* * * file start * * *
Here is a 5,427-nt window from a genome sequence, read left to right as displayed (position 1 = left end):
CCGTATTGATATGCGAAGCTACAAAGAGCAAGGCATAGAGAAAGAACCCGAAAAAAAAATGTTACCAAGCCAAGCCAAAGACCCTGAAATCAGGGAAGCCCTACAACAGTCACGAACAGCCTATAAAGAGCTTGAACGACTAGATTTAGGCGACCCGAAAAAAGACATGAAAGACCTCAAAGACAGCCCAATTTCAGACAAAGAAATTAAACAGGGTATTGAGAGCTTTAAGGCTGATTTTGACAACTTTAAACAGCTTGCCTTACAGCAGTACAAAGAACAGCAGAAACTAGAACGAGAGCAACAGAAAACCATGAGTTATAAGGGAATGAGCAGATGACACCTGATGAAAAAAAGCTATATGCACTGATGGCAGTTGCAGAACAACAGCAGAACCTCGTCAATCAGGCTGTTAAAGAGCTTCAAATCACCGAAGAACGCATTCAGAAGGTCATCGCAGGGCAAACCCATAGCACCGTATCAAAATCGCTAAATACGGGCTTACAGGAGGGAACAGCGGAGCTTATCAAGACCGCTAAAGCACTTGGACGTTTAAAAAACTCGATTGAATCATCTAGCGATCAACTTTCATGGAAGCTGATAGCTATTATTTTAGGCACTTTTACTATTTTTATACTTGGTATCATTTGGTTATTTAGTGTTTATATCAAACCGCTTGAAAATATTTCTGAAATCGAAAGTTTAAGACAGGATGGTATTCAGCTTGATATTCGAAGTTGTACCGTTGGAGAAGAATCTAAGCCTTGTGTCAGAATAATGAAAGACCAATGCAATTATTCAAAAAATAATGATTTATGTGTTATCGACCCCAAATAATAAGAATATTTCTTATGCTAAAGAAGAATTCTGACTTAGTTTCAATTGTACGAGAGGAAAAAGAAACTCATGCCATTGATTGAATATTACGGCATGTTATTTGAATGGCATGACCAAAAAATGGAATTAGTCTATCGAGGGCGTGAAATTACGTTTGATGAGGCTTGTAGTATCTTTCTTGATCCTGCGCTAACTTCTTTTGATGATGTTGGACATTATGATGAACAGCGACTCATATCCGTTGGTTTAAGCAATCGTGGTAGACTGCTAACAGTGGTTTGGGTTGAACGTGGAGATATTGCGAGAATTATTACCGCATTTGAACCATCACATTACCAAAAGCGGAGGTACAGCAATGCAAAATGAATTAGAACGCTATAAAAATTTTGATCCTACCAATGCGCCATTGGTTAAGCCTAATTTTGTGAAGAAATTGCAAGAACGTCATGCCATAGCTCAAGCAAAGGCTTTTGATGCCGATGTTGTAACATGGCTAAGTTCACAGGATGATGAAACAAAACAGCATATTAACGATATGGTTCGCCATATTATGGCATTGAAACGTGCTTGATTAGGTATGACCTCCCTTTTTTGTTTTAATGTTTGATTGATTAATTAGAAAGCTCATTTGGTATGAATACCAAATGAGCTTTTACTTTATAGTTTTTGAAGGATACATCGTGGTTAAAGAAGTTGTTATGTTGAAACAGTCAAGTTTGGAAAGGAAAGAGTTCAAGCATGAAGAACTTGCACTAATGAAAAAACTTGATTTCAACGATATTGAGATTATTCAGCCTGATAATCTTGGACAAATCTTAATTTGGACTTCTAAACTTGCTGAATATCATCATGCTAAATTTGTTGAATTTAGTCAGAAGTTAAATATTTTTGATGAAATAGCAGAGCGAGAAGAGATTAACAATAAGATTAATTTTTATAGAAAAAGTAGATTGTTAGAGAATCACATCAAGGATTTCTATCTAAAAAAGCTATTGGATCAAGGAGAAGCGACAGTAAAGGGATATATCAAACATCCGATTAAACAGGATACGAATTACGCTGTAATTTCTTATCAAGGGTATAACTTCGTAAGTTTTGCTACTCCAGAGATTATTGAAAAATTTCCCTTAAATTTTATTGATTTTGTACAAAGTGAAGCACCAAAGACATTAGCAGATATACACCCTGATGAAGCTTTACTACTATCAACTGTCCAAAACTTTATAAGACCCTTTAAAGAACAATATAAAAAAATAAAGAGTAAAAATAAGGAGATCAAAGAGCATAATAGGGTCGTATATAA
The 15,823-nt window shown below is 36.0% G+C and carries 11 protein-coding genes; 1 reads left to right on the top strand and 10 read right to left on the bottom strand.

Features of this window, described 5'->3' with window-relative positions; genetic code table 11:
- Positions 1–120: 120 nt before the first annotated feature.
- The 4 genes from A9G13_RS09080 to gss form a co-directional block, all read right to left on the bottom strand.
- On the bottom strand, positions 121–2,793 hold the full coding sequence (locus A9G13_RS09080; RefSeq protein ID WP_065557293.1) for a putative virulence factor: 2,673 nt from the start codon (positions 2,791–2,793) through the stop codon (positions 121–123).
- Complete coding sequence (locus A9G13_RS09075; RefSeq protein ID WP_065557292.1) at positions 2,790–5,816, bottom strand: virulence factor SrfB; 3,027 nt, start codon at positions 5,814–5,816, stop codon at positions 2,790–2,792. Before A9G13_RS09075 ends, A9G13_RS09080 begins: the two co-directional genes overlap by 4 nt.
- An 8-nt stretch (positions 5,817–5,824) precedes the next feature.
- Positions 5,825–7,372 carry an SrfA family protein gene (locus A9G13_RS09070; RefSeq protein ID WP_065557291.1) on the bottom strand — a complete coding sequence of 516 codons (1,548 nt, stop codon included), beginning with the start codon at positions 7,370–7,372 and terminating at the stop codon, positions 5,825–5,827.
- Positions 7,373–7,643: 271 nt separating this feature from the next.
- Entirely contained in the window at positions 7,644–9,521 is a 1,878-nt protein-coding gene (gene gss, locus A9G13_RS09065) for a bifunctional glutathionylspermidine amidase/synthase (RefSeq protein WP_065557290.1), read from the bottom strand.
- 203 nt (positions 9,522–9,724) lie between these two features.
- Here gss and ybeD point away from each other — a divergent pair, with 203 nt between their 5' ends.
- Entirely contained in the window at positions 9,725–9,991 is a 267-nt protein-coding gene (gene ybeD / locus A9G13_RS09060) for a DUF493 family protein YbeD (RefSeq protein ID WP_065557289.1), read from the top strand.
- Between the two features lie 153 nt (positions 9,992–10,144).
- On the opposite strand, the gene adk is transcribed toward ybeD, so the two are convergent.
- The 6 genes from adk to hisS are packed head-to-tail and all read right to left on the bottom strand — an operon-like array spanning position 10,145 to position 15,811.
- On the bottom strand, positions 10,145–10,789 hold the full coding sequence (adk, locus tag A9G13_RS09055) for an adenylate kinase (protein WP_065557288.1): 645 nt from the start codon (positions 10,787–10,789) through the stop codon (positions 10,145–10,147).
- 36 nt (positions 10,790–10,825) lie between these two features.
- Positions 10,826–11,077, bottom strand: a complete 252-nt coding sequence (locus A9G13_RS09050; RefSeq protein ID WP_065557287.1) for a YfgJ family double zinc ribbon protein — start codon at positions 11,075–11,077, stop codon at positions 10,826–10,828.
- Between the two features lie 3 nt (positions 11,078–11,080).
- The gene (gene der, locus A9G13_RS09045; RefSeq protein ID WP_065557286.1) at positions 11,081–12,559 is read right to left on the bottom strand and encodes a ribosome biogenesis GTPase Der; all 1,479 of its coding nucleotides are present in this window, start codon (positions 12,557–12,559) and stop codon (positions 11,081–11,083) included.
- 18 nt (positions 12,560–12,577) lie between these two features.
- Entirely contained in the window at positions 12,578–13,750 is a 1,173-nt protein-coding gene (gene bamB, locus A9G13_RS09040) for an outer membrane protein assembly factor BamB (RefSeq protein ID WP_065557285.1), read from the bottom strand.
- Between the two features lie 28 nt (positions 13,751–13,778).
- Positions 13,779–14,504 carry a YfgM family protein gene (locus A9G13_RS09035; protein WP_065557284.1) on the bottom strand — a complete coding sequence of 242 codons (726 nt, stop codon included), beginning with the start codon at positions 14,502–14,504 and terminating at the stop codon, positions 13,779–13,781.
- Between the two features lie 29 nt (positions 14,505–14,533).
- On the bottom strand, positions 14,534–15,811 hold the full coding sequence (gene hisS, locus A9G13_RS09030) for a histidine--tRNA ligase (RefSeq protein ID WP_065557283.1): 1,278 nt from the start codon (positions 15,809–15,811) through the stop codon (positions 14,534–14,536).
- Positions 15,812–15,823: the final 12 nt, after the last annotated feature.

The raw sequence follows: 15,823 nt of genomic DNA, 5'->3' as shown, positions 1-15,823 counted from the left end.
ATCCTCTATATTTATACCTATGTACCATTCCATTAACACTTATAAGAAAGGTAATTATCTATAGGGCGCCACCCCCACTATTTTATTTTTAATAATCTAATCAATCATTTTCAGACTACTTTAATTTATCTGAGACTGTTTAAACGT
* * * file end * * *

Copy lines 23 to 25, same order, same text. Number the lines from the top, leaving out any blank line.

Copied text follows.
- The gene (gene der, locus A9G13_RS09045; RefSeq protein ID WP_065557286.1) at positions 11,081–12,559 is read right to left on the bottom strand and encodes a ribosome biogenesis GTPase Der; all 1,479 of its coding nucleotides are present in this window, start codon (positions 12,557–12,559) and stop codon (positions 11,081–11,083) included.
- 18 nt (positions 12,560–12,577) lie between these two features.
- Entirely contained in the window at positions 12,578–13,750 is a 1,173-nt protein-coding gene (gene bamB, locus A9G13_RS09040) for an outer membrane protein assembly factor BamB (RefSeq protein ID WP_065557285.1), read from the bottom strand.